Hollyhocks (Althaea rosea)

Hollyhocks (Althaea rosea) - Garden Basics - Flower - Perennial

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Plant Information Type: annual, perennial, biennial
Propagation: seeds
Light: full sun
Flower Color: various
Bloom Time: late summer and autumn
Height: 3-7 feet
Width: 2 feet
Soil Requirements: not too rich
Zones: all
Uses: bed, back of border border

This hardy and reliable cottage garden plant makes a perfect backdrop for your mixed borders, and adds structure to the casual garden. Hollyhocks look especially nice when colors are mixed. They come in white, yellow, pink, red and crimson, with both single and double strains available. Plants sizes vary greatly--from 2½ to 7 feet in height, and the tall spikes are covered with flowers from midsummer to fall.

Although it is actually a perennial, it is sometimes grown as a biennial and discarded after flowering to avoid rust infestation, although some of the newer varieties resist rust. Early flowering strains are sometimes treated as annuals.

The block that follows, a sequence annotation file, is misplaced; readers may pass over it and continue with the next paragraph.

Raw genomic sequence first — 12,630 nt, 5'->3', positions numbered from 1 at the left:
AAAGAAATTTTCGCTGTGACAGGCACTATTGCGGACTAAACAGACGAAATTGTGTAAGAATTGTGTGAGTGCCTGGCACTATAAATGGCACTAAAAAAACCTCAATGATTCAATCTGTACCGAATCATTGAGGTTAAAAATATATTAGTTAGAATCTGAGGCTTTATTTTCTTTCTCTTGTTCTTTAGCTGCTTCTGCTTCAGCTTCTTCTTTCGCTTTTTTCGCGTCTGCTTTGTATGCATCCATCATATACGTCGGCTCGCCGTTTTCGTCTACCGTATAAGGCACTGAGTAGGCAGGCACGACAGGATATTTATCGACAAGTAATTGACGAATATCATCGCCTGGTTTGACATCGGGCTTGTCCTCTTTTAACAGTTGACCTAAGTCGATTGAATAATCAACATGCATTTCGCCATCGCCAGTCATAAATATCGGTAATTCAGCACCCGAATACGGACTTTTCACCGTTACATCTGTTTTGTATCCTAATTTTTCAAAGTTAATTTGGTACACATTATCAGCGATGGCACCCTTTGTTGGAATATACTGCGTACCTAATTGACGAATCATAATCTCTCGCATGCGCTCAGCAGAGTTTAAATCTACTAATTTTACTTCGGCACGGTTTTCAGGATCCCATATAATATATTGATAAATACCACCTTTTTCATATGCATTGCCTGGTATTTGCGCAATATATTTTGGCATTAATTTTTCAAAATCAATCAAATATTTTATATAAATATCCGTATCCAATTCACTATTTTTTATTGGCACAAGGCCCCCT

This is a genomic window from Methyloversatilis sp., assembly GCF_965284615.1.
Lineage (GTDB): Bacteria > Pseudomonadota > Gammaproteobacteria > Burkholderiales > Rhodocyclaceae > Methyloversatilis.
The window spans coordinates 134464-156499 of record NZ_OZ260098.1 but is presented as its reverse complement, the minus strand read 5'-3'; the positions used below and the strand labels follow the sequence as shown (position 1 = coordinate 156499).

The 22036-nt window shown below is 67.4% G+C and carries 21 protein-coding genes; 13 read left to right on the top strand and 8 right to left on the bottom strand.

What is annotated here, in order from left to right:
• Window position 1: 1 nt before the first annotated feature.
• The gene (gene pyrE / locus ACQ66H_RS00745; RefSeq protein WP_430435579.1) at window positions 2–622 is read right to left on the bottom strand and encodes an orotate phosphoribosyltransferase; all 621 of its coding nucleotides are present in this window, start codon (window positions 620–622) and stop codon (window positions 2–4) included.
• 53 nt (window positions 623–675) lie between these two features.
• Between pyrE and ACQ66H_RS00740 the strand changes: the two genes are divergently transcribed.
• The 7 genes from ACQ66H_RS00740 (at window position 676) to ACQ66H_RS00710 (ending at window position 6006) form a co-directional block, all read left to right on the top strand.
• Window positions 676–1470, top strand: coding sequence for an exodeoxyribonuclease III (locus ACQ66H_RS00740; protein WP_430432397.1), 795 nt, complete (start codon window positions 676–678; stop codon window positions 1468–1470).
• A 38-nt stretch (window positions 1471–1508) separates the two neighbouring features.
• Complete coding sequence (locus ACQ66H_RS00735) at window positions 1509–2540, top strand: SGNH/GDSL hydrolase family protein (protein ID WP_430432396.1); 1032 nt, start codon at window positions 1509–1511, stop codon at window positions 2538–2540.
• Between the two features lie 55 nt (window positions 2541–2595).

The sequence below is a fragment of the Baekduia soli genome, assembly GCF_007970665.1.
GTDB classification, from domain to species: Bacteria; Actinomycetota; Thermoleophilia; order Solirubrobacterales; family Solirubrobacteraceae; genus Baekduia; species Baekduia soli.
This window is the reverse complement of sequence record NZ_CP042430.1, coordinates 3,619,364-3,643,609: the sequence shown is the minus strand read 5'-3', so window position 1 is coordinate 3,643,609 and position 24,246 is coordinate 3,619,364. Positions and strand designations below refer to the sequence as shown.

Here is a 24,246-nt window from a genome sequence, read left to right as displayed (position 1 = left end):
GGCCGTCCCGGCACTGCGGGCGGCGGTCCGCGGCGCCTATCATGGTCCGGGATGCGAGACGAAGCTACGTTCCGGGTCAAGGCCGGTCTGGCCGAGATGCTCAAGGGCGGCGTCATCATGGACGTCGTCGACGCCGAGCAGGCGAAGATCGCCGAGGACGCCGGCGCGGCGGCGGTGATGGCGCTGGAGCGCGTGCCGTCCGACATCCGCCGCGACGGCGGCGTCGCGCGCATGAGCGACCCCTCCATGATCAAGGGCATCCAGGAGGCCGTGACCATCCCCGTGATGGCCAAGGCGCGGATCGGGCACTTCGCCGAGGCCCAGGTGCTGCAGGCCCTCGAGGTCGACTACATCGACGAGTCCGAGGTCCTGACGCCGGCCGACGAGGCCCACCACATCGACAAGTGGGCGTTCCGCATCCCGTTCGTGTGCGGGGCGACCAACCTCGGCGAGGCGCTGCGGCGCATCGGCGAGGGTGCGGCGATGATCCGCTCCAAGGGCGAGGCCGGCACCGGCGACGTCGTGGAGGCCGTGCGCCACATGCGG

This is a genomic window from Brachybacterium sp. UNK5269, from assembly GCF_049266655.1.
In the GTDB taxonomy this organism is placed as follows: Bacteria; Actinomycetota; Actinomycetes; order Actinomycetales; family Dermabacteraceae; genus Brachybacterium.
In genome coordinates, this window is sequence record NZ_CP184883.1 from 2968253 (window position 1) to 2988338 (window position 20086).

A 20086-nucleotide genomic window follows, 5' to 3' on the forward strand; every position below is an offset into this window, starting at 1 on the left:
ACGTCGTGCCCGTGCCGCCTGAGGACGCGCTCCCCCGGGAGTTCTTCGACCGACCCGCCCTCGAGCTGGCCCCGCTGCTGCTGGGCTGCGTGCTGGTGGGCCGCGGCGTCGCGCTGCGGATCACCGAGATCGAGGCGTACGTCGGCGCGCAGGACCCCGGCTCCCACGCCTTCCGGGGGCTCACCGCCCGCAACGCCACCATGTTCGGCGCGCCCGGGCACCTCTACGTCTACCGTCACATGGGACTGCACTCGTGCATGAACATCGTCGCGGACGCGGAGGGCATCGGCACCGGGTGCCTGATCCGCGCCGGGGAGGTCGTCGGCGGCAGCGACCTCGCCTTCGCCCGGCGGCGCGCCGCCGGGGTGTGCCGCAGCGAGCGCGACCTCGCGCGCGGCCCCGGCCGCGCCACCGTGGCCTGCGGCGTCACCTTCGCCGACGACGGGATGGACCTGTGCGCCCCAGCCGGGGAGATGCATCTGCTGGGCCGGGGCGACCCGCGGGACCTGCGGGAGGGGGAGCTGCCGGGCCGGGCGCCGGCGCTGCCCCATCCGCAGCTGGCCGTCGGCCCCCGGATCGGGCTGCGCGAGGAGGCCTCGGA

Hollyhocks are easy to start from seed. Start them indoors 6-8 weeks before the last frost or sow directly in the garden when the soil is workable. Set out larger, nursery-grown plants in spring for summer bloom or smaller ones in fall for bloom next year. Plants should be spaced two feet apart. The ideal location will have average soil and lots of sun. Rich soil will promote tender growth that is weak and will need staking. These weaker plants will be prone to disease. Most hollyhocks self-sow readily if you let a few flowers go to seed. Most varieties need to be staked in windy areas.

Spider mites can be hosed off and Japanese beetles can be handpicked or if they become a problem. Rust disease shows up as reddish spots on the leaves and stems and can quickly disfigure or destroy a planting. Removing infected and dead leaves can help.

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